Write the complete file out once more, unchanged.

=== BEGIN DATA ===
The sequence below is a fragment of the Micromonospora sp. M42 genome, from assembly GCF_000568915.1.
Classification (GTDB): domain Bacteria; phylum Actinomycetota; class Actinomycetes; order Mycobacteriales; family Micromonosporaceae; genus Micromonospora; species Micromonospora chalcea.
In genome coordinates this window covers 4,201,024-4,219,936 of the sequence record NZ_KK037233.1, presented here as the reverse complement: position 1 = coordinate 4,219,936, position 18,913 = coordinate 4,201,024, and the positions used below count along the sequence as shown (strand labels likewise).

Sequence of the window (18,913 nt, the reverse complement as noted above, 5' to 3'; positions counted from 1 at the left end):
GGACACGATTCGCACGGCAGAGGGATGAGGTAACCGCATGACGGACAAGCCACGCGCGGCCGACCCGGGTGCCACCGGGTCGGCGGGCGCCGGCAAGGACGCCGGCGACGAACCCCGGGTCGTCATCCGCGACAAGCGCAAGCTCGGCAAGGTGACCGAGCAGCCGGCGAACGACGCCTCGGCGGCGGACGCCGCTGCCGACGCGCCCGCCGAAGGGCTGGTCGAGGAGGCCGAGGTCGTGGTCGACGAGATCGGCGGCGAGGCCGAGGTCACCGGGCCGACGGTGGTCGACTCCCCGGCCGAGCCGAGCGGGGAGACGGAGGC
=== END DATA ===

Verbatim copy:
The sequence below is a fragment of the Micromonospora sp. M42 genome, from assembly GCF_000568915.1.
Classification (GTDB): domain Bacteria; phylum Actinomycetota; class Actinomycetes; order Mycobacteriales; family Micromonosporaceae; genus Micromonospora; species Micromonospora chalcea.
In genome coordinates this window covers 4,201,024-4,219,936 of the sequence record NZ_KK037233.1, presented here as the reverse complement: position 1 = coordinate 4,219,936, position 18,913 = coordinate 4,201,024, and the positions used below count along the sequence as shown (strand labels likewise).

Sequence of the window (18,913 nt, the reverse complement as noted above, 5' to 3'; positions counted from 1 at the left end):
GGACACGATTCGCACGGCAGAGGGATGAGGTAACCGCATGACGGACAAGCCACGCGCGGCCGACCCGGGTGCCACCGGGTCGGCGGGCGCCGGCAAGGACGCCGGCGACGAACCCCGGGTCGTCATCCGCGACAAGCGCAAGCTCGGCAAGGTGACCGAGCAGCCGGCGAACGACGCCTCGGCGGCGGACGCCGCTGCCGACGCGCCCGCCGAAGGGCTGGTCGAGGAGGCCGAGGTCGTGGTCGACGAGATCGGCGGCGAGGCCGAGGTCACCGGGCCGACGGTGGTCGACTCCCCGGCCGAGCCGAGCGGGGAGACGGAGGC